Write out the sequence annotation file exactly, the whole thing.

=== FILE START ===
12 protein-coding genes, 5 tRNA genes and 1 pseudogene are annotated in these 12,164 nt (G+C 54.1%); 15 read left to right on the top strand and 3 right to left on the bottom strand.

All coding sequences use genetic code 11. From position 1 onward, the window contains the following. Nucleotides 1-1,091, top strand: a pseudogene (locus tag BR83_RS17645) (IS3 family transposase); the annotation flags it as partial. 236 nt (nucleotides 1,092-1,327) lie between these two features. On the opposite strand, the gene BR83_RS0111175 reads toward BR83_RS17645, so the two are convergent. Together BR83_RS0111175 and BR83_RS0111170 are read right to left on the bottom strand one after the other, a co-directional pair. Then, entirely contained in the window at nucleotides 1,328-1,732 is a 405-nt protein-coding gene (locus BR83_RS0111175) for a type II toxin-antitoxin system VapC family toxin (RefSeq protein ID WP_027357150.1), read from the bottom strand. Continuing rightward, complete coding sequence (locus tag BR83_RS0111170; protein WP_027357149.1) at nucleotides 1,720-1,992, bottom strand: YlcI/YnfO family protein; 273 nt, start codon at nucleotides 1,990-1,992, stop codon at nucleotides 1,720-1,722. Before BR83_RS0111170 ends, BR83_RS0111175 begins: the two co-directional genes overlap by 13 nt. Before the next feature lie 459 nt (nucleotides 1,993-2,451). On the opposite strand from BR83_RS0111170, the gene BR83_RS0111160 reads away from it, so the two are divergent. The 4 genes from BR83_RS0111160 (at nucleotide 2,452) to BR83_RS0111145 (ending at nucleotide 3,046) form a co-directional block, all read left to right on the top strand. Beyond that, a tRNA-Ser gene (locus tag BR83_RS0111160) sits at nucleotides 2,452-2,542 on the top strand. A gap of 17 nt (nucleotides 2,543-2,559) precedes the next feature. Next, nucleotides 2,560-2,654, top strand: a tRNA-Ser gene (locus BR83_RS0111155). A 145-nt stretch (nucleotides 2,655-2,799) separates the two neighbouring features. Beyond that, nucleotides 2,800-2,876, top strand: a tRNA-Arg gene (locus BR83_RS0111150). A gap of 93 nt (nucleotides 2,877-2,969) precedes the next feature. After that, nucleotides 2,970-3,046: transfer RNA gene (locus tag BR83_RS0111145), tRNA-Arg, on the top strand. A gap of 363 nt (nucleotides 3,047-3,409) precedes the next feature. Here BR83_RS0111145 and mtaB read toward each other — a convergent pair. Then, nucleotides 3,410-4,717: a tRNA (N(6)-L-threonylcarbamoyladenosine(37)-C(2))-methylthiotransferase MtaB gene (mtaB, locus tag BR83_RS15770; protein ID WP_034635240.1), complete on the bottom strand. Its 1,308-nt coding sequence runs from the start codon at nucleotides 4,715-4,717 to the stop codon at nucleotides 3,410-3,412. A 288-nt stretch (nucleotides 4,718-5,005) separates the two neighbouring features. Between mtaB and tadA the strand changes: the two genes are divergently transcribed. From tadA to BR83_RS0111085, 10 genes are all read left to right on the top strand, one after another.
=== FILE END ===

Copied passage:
12 protein-coding genes, 5 tRNA genes and 1 pseudogene are annotated in these 12,164 nt (G+C 54.1%); 15 read left to right on the top strand and 3 right to left on the bottom strand.

All coding sequences use genetic code 11. From position 1 onward, the window contains the following. Nucleotides 1-1,091, top strand: a pseudogene (locus tag BR83_RS17645) (IS3 family transposase); the annotation flags it as partial. 236 nt (nucleotides 1,092-1,327) lie between these two features. On the opposite strand, the gene BR83_RS0111175 reads toward BR83_RS17645, so the two are convergent. Together BR83_RS0111175 and BR83_RS0111170 are read right to left on the bottom strand one after the other, a co-directional pair. Then, entirely contained in the window at nucleotides 1,328-1,732 is a 405-nt protein-coding gene (locus BR83_RS0111175) for a type II toxin-antitoxin system VapC family toxin (RefSeq protein ID WP_027357150.1), read from the bottom strand. Continuing rightward, complete coding sequence (locus tag BR83_RS0111170; protein WP_027357149.1) at nucleotides 1,720-1,992, bottom strand: YlcI/YnfO family protein; 273 nt, start codon at nucleotides 1,990-1,992, stop codon at nucleotides 1,720-1,722. Before BR83_RS0111170 ends, BR83_RS0111175 begins: the two co-directional genes overlap by 13 nt. Before the next feature lie 459 nt (nucleotides 1,993-2,451). On the opposite strand from BR83_RS0111170, the gene BR83_RS0111160 reads away from it, so the two are divergent. The 4 genes from BR83_RS0111160 (at nucleotide 2,452) to BR83_RS0111145 (ending at nucleotide 3,046) form a co-directional block, all read left to right on the top strand. Beyond that, a tRNA-Ser gene (locus tag BR83_RS0111160) sits at nucleotides 2,452-2,542 on the top strand. A gap of 17 nt (nucleotides 2,543-2,559) precedes the next feature. Next, nucleotides 2,560-2,654, top strand: a tRNA-Ser gene (locus BR83_RS0111155). A 145-nt stretch (nucleotides 2,655-2,799) separates the two neighbouring features. Beyond that, nucleotides 2,800-2,876, top strand: a tRNA-Arg gene (locus BR83_RS0111150). A gap of 93 nt (nucleotides 2,877-2,969) precedes the next feature. After that, nucleotides 2,970-3,046: transfer RNA gene (locus tag BR83_RS0111145), tRNA-Arg, on the top strand. A gap of 363 nt (nucleotides 3,047-3,409) precedes the next feature. Here BR83_RS0111145 and mtaB read toward each other — a convergent pair. Then, nucleotides 3,410-4,717: a tRNA (N(6)-L-threonylcarbamoyladenosine(37)-C(2))-methylthiotransferase MtaB gene (mtaB, locus tag BR83_RS15770; protein ID WP_034635240.1), complete on the bottom strand. Its 1,308-nt coding sequence runs from the start codon at nucleotides 4,715-4,717 to the stop codon at nucleotides 3,410-3,412. A 288-nt stretch (nucleotides 4,718-5,005) separates the two neighbouring features. Between mtaB and tadA the strand changes: the two genes are divergently transcribed. From tadA to BR83_RS0111085, 10 genes are all read left to right on the top strand, one after another.